I’ve had a pop 3 scanner for a whopping 8 days and have several question/concerns. I purchased this device to assist me with reverse engineering and I will admit that I have no previous experience with this technology.
I’ve tried scanning ~28 different objects with and without scanning spray in many cases. I’ve read through the forum to answer my question’s and I still have a few. I’ll refer to scans of the sample bust provided in the kit.
Fusion - when adjusting the point distance setting in the standard method the slider allows a setting down to 0.05mm, the advanced method bottoms out at 0.2mm. this seems backwards to me but that’s not my concern. What I’m concerned about is that when fusion with the standard method my final mesh, regardless of what point distance I select, has the sandpaper appearance described in much of the forum content. While the advanced method is much cleaner. I’m not yet qualified to judge the quality of either meshes at this point. But I would like you to evaluate these results and advise me if these results are typical. See images attached.
When opening previous scans, a one-click edit function panel is placed in the upper-right-top corner, when executing this feature on a previously saved scan it always increases the point distance to a higher value than I used during the initial scan. I’m interested in why this function is highlighted in this manner when opening a old scan, and why the increased point distance seems typical. Is it that common for someone to reprocess an old scan? I suppose it depends on what type of objects the user typically scans. But it concerns me that both the grainy appearance of meshes when using any standard method point fusing, and the way the one-click edit function is highlighted when opening an older file, that maybe the the software, and maybe the scanner have limitations that are not obvious in your product descriptions.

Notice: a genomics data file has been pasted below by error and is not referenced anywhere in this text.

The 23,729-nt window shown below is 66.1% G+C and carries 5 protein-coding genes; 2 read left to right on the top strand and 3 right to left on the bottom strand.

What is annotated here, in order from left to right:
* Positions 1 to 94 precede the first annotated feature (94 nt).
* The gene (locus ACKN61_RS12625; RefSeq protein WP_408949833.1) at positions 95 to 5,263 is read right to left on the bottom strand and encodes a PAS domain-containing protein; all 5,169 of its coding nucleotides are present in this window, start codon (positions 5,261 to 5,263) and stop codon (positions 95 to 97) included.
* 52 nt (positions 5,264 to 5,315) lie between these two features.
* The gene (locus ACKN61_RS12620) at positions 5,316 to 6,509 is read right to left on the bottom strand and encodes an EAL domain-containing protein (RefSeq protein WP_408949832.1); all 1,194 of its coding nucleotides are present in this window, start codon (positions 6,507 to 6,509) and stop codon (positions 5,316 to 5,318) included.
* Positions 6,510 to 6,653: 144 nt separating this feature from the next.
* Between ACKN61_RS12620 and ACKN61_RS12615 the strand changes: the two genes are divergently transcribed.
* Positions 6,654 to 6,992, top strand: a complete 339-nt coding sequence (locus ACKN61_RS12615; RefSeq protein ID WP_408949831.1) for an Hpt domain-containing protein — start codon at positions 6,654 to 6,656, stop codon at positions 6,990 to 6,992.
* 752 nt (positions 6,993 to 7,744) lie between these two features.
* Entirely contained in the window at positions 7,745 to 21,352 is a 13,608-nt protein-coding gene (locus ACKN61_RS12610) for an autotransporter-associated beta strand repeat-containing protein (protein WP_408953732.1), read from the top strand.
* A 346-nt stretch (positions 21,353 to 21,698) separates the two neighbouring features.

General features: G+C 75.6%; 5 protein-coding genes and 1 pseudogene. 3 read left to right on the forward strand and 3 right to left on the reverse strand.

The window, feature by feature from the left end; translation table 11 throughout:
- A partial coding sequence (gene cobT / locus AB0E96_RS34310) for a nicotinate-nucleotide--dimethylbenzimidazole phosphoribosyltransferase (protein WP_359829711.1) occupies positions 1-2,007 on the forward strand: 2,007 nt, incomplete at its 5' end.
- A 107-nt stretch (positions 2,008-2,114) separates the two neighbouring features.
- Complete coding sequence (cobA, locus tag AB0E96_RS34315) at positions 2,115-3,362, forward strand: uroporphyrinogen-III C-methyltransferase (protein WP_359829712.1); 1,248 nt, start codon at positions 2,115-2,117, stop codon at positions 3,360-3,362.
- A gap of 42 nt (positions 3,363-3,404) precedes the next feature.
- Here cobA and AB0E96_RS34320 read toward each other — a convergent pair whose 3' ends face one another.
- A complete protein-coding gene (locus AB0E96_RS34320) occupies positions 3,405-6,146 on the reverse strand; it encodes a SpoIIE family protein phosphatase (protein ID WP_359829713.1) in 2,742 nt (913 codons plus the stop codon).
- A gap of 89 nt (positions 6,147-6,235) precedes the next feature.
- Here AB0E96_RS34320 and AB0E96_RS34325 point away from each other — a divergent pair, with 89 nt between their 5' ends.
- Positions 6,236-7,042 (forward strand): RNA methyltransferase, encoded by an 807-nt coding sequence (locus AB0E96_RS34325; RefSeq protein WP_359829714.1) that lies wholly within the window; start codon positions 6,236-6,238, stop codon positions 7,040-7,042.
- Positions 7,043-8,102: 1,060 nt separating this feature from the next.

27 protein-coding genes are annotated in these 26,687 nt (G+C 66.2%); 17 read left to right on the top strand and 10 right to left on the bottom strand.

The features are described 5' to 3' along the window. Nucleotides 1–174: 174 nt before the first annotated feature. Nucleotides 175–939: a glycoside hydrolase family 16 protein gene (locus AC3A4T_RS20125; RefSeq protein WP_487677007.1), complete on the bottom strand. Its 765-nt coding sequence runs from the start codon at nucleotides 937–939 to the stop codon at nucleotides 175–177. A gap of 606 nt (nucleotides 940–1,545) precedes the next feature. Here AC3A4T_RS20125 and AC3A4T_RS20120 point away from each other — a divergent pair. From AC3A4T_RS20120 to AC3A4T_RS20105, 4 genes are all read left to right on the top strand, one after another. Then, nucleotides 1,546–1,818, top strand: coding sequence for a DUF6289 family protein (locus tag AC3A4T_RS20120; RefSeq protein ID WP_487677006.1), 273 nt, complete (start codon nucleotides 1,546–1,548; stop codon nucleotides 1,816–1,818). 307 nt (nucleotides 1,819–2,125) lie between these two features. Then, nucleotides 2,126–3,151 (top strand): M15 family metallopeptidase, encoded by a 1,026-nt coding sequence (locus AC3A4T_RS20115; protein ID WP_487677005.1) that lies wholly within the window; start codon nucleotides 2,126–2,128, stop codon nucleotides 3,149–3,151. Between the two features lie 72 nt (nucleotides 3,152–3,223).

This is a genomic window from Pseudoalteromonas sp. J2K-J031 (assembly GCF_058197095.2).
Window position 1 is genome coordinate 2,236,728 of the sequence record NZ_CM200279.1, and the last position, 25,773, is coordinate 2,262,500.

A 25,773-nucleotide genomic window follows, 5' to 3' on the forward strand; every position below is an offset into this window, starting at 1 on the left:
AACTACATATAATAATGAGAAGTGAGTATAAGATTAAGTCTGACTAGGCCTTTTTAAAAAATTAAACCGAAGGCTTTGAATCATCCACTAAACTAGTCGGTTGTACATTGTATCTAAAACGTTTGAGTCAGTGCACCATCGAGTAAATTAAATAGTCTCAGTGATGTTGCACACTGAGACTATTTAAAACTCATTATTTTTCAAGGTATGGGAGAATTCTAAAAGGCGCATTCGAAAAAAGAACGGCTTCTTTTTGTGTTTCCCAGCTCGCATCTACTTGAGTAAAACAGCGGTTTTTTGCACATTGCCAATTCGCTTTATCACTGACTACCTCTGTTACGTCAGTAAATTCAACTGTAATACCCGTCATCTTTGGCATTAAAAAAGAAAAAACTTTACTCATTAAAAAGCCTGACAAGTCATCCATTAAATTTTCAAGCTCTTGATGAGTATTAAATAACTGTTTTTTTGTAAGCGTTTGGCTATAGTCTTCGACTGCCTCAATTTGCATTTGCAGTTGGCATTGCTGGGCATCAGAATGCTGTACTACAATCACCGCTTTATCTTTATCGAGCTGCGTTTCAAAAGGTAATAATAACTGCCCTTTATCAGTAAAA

In my attempts to learn the software and proper scanning techniques, I’ve tried many different approaches, found in the forum, to get consistent results. I just don’t have confidence in this device in it’s current state.
In the forum, one possible cause of the sandpaper appearance is scanner calibration. When attempting to run the calibration software, the program would sometime (but not always) perform a calibration check, which in my case would always fail, and then when attempting the calibration process, it would end by displaying an error which read “calibration failed, repeat”, or “a data transfer error”. It took more than 30 attempts to resolve that issue, which I believe was a USB power issue when my very expensive laptop was operating on its battery. With the laptops power supply connected, I successfully recalibrated the scanner last night, and the images I’ve attached were post calibration. I saw not difference in my scan quality from before the calibration, but I now have another concern, in that throughout the forum everyone is comparing accuracy check values against the 0.05mm standard, with this version of the software the calibration check does not report an accuracy value. This also make me question why that value is no longer reported.
I again admit that I am inexperience with this technology, and I really want to make this device work for me in my reverse engineering projects, but I’m struggling with these potential quality issues. Can you help me with this.